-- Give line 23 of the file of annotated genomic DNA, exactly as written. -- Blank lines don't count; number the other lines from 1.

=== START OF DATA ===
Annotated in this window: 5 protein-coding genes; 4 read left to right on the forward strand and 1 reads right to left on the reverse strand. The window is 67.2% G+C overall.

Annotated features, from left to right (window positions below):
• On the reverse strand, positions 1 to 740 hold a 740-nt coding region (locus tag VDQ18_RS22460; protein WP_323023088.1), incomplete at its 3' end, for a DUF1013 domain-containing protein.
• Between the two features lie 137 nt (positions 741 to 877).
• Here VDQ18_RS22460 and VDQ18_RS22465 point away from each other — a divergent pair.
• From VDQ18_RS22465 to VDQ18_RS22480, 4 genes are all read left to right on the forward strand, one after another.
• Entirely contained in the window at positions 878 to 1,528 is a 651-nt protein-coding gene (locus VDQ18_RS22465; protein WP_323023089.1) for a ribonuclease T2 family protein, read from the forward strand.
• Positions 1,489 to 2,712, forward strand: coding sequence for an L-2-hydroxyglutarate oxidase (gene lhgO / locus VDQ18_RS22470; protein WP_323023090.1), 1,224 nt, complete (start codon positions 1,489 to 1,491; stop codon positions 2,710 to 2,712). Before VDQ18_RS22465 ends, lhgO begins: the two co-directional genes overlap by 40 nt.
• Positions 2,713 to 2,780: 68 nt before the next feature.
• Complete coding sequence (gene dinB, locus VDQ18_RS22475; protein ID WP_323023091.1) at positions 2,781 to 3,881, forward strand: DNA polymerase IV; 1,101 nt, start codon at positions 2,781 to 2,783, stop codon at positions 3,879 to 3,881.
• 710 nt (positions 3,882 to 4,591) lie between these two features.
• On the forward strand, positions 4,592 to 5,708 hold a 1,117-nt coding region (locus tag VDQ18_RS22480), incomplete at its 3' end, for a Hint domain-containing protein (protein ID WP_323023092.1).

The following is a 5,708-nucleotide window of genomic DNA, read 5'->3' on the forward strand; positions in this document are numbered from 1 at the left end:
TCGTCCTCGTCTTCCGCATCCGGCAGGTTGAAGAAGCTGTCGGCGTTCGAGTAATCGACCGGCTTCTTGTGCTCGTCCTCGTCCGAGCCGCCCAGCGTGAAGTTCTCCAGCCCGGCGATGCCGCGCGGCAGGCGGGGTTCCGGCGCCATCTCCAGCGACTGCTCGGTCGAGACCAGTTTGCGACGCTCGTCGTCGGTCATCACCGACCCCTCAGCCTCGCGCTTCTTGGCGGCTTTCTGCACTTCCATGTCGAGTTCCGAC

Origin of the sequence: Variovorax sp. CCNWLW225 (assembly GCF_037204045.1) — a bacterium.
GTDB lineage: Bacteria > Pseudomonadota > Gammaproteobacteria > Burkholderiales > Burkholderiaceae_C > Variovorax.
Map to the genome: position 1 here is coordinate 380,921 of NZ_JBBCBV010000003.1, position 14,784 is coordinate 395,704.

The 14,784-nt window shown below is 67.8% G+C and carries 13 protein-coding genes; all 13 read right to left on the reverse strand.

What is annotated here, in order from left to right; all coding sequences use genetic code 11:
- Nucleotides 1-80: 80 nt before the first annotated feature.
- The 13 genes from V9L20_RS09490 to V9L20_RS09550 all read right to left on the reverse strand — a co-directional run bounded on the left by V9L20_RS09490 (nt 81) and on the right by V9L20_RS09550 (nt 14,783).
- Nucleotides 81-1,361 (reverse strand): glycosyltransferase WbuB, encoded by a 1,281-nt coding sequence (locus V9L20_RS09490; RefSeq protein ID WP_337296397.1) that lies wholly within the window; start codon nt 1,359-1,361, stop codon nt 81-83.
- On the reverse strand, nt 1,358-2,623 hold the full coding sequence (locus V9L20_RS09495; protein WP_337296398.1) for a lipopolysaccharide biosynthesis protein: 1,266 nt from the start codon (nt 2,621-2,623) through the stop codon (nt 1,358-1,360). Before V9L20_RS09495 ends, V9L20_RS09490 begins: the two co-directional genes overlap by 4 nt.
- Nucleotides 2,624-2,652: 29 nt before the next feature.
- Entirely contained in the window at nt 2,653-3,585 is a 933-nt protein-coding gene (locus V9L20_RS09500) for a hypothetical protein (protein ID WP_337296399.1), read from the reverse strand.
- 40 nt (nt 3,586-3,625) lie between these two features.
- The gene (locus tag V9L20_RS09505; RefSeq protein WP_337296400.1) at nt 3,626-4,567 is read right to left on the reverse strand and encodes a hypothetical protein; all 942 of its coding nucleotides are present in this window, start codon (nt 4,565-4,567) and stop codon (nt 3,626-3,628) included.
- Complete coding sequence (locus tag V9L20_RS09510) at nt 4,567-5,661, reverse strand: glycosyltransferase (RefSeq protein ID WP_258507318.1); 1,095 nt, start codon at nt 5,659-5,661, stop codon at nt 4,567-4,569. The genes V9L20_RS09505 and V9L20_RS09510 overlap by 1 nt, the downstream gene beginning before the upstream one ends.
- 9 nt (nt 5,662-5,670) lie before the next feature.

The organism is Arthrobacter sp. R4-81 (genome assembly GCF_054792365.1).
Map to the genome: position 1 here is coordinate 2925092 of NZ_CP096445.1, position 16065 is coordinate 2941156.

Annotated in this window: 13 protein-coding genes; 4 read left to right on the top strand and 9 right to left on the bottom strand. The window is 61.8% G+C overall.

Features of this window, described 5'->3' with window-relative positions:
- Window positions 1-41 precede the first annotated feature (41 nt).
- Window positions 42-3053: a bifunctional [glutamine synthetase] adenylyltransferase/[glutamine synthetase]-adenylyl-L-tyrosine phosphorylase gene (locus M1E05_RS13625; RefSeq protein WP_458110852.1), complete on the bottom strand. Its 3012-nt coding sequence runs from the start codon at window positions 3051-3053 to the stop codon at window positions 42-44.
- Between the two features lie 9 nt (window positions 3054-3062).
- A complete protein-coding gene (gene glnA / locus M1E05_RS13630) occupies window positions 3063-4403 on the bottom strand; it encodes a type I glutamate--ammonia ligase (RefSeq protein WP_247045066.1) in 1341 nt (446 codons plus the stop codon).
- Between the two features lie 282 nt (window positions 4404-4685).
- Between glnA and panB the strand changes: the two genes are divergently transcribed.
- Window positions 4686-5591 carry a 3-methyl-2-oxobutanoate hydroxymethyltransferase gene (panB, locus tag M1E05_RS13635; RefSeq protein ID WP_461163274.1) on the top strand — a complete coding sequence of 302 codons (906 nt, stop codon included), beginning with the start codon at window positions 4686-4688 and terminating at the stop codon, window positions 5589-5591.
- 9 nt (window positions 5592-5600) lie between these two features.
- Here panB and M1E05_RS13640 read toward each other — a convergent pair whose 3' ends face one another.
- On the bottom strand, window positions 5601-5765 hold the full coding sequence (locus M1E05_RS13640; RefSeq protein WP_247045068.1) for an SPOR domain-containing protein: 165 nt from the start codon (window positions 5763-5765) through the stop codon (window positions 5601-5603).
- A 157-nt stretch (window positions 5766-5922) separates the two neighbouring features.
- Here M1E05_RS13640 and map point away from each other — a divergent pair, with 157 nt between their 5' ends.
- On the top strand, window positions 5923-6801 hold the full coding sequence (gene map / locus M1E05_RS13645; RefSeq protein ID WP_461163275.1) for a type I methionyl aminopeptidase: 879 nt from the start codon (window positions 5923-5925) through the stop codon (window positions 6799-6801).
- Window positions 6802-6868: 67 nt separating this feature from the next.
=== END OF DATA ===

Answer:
- On the reverse strand, nt 1,358-2,623 hold the full coding sequence (locus V9L20_RS09495; protein WP_337296398.1) for a lipopolysaccharide biosynthesis protein: 1,266 nt from the start codon (nt 2,621-2,623) through the stop codon (nt 1,358-1,360). Before V9L20_RS09495 ends, V9L20_RS09490 begins: the two co-directional genes overlap by 4 nt.